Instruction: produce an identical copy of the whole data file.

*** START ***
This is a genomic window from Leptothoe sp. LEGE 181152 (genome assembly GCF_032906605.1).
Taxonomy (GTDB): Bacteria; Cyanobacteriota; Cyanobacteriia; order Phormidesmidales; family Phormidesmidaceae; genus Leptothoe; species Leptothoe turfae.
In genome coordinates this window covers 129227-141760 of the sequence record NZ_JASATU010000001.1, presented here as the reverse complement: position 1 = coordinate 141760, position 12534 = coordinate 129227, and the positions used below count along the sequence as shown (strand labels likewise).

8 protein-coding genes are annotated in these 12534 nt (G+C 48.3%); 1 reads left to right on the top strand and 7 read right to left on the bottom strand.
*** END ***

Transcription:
This is a genomic window from Leptothoe sp. LEGE 181152 (genome assembly GCF_032906605.1).
Taxonomy (GTDB): Bacteria; Cyanobacteriota; Cyanobacteriia; order Phormidesmidales; family Phormidesmidaceae; genus Leptothoe; species Leptothoe turfae.
In genome coordinates this window covers 129227-141760 of the sequence record NZ_JASATU010000001.1, presented here as the reverse complement: position 1 = coordinate 141760, position 12534 = coordinate 129227, and the positions used below count along the sequence as shown (strand labels likewise).

8 protein-coding genes are annotated in these 12534 nt (G+C 48.3%); 1 reads left to right on the top strand and 7 read right to left on the bottom strand.